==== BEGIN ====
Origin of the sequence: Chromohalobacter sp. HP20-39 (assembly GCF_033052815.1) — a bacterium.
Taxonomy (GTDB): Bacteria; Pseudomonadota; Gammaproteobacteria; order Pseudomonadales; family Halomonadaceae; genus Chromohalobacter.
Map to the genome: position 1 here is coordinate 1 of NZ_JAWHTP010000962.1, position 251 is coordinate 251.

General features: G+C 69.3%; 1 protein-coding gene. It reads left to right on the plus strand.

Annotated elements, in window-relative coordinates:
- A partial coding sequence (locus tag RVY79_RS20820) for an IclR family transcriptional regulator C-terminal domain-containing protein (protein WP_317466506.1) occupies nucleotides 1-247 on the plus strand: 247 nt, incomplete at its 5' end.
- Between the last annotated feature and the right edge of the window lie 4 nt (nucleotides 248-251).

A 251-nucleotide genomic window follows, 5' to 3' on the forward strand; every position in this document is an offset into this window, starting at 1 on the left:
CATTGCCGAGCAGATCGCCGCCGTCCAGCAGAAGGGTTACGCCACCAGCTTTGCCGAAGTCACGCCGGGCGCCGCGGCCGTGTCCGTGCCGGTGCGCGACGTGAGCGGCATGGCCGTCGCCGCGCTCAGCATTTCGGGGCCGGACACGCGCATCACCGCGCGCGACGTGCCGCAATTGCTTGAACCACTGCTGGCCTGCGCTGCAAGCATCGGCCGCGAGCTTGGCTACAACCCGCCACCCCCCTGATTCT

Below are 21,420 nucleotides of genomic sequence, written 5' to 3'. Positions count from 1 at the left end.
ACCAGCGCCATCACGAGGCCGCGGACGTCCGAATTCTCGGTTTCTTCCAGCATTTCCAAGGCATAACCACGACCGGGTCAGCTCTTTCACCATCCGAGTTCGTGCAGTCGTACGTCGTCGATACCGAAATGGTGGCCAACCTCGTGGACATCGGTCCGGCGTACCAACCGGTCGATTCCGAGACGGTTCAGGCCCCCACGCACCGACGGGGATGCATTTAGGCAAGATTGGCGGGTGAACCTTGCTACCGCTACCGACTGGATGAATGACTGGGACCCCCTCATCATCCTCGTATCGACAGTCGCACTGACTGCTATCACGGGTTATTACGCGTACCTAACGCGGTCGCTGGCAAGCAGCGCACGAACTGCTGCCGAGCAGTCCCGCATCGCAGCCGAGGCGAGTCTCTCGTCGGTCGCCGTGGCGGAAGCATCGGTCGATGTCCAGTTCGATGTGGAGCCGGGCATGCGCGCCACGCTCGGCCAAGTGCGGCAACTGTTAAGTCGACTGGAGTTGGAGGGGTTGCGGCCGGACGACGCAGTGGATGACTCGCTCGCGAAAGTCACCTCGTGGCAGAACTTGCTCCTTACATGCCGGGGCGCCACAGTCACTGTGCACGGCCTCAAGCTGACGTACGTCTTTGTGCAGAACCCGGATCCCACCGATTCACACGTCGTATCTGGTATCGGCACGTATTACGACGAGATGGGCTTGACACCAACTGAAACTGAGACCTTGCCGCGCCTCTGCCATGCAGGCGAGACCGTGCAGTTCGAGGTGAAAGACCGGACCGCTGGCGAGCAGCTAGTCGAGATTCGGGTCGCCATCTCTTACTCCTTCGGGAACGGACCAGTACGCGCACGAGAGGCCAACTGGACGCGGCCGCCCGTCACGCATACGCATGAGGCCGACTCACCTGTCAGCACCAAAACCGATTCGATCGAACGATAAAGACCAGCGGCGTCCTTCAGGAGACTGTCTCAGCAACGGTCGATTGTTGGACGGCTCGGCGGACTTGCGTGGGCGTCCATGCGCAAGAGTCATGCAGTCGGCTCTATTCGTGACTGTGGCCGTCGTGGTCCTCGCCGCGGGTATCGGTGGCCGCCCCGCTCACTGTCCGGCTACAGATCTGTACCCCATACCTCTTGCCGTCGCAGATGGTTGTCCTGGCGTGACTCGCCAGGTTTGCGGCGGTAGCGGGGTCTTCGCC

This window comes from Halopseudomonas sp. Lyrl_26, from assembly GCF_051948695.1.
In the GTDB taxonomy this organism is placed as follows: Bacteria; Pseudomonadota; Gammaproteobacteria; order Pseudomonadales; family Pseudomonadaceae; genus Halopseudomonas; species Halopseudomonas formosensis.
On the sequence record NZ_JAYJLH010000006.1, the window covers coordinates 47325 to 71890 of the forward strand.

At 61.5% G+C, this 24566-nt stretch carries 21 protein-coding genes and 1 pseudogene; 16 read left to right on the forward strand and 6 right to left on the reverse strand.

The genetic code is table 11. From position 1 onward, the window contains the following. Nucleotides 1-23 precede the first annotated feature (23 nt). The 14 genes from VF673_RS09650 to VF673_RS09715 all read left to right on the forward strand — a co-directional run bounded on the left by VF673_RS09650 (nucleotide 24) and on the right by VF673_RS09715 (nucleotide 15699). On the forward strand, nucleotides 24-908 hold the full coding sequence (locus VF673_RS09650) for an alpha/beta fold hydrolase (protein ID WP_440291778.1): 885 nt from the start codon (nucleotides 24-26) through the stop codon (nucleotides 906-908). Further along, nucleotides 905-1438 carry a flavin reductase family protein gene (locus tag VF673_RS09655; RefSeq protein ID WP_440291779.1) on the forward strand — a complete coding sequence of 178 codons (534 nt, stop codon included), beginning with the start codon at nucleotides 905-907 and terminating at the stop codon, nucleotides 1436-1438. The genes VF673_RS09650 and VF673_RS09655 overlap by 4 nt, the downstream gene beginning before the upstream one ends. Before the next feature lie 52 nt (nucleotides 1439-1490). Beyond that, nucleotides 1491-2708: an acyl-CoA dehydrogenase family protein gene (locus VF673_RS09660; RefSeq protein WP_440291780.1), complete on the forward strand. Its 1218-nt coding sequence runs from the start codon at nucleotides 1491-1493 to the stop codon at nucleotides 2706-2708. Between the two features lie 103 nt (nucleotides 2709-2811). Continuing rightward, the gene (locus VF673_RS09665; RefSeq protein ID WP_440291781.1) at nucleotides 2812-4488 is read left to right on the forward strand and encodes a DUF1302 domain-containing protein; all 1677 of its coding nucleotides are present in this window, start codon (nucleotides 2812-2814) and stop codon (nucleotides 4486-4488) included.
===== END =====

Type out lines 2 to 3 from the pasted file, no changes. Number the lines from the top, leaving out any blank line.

Taxonomy (GTDB): Bacteria; Pseudomonadota; Gammaproteobacteria; order Pseudomonadales; family Halomonadaceae; genus Chromohalobacter.
Map to the genome: position 1 here is coordinate 1 of NZ_JAWHTP010000962.1, position 251 is coordinate 251.